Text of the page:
Engine electric for marine application

Engine electric for marine application

Gentle Engineering on Tesla Motors
I am very happy for your engagement and courage in the field of ecology.
I have a speed boat of 12 meters and have sold the twin diesel engine because I am ecologist.
I asked to you if you will move your technology in the nautical field in future.

Regard Dr Sasso Ivan

Naples (Italy)

Vawlkus | 18 maart 2011

Tesla could do it, but you'd still need batteries, and a LOT of them to power your boat. The best idea I have is to install an electric drivetrain and hook it to a portable generator that isn't driven by gas. It's not perfect, but it's probably as good as you're going to get for now.

searcher | 18 maart 2011

There was some discussion of this way back in the posts somewhere. Hey Vawlkus visit the "Esoteric Ev Ramblings" thread and crank up something.

Tiebreaker | 12 april 2011

Buy a sailboat.

Timo | 15 april 2011

Sailboat brings to my mind that fun road-going car that looks like physical impossibility, with windmill-like propeller you can go twice the speed of wind in wind direction using that and connection to the wheels.

Sounds crazy, right? It isn't:

It would be fun to try that same on the boat. With strong wind using that same principle you should be able to get your boat in quite significant speed. Or not. I simply don't know.

That same doesn't work against wind, but I wonder if you could go like sailboats usually go: tack against the wind using a windmill-emotor combination.

Also windmill as a sail charging batteries on a route would not be a problem. You could then continue on batteries on calm day.

Tiebreaker | 15 april 2011


Tom A | 16 april 2011

An EV boat would be great - anytime you get anywhere near a marina, the slick of petroleum product residue on the water is just flat-out wrong. Nasty and unhealthy and a threat to local wildlife.

However, boats are a niche market - nowhere near the customer base as automobiles. I'm sure it will come, and I wouldn't be surprised if there are some people around the world who have done their own conversions. I can imagine a fairly straightforward procedure of replacing the ICE of an outboard motor with an electric motor, and spreading out the battery packs along the boat for stability.

The extra weight would work against high speed, just as in cars, but I imagine that the extra weight would make the boat more stable, such as when passing through a wake, and provide for a smoother ride on choppy days.

In other fields, many manufacturers of lawn mowers have been selling electric versions for years with success. I owned one when I owned a home and it was great. Clean, no stench in the garage, relatively quiet operation, and no difference in the effectiveness of cutting the grass.

Brian H | 17 april 2011

Never heard of a battery-powered electric mower, though! Long orange or yellow power cord, which you MUST NOT run over!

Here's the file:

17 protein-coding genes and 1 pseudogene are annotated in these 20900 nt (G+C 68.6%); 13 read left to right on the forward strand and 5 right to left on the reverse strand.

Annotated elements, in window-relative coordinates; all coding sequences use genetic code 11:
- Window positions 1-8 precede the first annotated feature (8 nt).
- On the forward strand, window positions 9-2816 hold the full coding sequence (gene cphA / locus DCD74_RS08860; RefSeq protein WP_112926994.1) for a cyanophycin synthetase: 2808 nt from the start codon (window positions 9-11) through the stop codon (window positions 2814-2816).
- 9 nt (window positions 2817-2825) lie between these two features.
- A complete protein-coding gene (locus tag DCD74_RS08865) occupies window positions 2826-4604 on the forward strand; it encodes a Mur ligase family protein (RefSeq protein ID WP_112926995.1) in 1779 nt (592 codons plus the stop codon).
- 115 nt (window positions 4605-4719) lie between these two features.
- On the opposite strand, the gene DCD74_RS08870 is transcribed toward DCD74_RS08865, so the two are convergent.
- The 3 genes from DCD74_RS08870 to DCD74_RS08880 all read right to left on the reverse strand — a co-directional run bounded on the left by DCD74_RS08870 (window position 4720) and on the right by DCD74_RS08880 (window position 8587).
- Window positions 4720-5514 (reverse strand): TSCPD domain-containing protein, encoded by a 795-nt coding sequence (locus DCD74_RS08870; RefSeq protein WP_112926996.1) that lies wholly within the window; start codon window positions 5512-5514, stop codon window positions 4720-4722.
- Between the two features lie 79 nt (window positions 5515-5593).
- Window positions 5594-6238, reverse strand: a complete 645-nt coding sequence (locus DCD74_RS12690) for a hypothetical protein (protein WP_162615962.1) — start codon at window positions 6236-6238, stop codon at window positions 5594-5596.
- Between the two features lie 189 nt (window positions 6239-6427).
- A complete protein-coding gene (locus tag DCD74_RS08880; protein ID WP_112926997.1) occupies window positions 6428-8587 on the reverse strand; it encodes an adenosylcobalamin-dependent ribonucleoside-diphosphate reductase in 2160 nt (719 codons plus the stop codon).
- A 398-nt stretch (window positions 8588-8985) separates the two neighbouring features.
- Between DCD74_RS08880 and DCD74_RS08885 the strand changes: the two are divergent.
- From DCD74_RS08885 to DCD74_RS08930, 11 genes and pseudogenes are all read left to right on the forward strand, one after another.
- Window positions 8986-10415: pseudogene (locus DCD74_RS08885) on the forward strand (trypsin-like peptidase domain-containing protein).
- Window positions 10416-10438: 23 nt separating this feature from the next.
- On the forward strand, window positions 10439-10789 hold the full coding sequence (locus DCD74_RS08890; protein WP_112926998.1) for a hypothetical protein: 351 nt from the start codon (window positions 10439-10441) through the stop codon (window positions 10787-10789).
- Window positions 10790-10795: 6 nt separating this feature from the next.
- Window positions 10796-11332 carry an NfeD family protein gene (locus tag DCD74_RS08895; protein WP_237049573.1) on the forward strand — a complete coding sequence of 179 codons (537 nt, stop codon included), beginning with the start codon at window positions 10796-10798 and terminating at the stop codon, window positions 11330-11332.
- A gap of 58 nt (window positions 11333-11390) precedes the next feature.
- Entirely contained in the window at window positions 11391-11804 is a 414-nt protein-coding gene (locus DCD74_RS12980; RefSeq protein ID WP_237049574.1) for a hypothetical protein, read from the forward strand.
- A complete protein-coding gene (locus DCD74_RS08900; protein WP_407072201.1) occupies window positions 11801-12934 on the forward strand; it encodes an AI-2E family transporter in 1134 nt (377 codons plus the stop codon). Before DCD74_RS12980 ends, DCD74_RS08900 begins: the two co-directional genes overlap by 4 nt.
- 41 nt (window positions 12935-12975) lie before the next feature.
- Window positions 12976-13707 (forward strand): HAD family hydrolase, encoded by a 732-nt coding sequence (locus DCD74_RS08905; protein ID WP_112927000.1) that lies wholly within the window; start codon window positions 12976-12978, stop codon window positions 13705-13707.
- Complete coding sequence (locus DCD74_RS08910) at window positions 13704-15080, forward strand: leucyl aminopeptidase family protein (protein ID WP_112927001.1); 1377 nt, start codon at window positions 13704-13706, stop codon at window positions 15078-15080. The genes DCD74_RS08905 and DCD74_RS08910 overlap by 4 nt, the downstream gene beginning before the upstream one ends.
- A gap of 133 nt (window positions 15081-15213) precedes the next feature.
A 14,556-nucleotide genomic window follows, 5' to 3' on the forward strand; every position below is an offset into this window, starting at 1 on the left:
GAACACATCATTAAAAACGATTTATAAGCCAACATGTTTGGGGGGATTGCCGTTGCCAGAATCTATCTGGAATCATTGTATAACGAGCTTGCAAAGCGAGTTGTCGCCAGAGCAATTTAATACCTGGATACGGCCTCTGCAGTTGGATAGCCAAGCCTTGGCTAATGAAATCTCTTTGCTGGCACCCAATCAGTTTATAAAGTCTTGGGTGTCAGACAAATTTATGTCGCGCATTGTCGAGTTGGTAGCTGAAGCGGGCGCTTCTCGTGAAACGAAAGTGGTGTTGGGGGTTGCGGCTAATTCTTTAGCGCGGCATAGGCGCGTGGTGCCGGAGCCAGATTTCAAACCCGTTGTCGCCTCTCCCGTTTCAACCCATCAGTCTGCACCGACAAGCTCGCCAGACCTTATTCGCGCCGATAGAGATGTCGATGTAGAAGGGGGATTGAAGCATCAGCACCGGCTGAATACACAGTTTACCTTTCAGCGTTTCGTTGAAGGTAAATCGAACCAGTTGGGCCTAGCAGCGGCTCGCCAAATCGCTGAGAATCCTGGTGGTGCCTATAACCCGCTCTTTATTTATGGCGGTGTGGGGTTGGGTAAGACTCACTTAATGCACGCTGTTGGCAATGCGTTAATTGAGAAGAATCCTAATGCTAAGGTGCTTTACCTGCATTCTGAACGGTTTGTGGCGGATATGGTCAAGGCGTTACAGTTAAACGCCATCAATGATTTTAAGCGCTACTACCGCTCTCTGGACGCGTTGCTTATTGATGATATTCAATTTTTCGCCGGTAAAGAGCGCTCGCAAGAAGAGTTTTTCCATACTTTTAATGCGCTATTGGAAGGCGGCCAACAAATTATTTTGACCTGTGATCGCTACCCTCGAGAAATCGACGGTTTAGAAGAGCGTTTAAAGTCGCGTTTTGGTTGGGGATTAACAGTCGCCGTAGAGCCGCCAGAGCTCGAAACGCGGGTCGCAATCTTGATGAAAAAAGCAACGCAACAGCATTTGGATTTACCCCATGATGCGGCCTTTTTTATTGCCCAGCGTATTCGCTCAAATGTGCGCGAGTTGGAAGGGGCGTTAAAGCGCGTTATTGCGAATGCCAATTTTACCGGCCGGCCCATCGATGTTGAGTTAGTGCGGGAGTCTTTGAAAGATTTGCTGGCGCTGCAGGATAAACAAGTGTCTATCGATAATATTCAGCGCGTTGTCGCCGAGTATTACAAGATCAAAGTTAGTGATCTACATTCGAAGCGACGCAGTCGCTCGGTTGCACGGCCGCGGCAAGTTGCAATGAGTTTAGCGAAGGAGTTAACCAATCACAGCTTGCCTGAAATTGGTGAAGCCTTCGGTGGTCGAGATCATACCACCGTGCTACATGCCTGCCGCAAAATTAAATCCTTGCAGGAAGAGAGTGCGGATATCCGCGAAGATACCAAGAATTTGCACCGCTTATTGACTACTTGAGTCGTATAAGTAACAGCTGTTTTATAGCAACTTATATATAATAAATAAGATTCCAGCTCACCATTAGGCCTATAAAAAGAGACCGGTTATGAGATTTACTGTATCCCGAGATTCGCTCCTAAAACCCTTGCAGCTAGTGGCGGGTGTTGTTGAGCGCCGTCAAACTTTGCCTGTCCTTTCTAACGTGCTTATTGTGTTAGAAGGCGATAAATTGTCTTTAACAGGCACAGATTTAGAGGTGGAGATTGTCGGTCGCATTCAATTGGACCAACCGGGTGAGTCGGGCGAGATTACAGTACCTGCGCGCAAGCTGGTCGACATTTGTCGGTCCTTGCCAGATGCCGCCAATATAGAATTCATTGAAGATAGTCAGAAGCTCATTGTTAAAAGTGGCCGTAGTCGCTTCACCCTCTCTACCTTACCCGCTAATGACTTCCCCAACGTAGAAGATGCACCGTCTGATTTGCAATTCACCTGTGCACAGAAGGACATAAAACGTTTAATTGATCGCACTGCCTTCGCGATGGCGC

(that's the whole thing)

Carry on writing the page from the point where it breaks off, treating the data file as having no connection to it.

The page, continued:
clea | 17 april 2011

Cordless electric lawn mowers have been available for years. the first one that i know about was by black and decker when they released "the first four-wheel, reel-type cordless electric lawn mower" in 1969 (

It has taken a few years since then before they had the technology to build something light that could also last long enough to do an decent sized yard but i have been using cordless mowers for a few years now.

Timo | 20 april 2011

@imhsar, I'm flagging your message as spam, because of advertisement. If you have something to say, say it without advertisement.

neroden | 25 april 2011

I actually have a modern Black & Decker battery-electric mower. For small yards, they're fabulous. My yard's just big enough that I got a spare battery. They're using plain old lead-acid, as are most of the battery-electric mowers on the market; I'm sure they could do better with more modern battery chemistries, but it does keeps the mower cheap.

And for string edge-mowers (weedwhackers), electric is the only way to go; the gas versions of those are insanely inefficient and polluting, while the electric ones take tiny tiny batteries and can do quite a lot of distance with one charge.

mellg | 27 april 2011

You can always use a marine starter on your car or pickup but never use an automotive starter on your boat. All of you need to know about your sailing yacht or trawler yacht and motor yacht systems.

Tiebreaker | 27 april 2011


What's up with the spamming?

Timo | 27 april 2011

Marking that mellg message as spam.

Dany Russo | 15 april 2014

I heard that Tesla has now a chance to obtain cheaper raw materials from a domestic and new mining company called American Manganese Inc. I read an article about this here

Tesla need these raw materials in a form of Cobalt, Manganese, Lithium, Carbon, and many others that are use to build their electric batteries.

David N | 15 april 2014

this very topic was brought up in a Q & A at a town hall meeting with Elon and his answer was that there are no plans to enter the marine field. His focus will remain on making sure his business plan for Tesla, SolarCity, and Space X remain on track.
I'm sure that at some future date this technology will enter the marine field.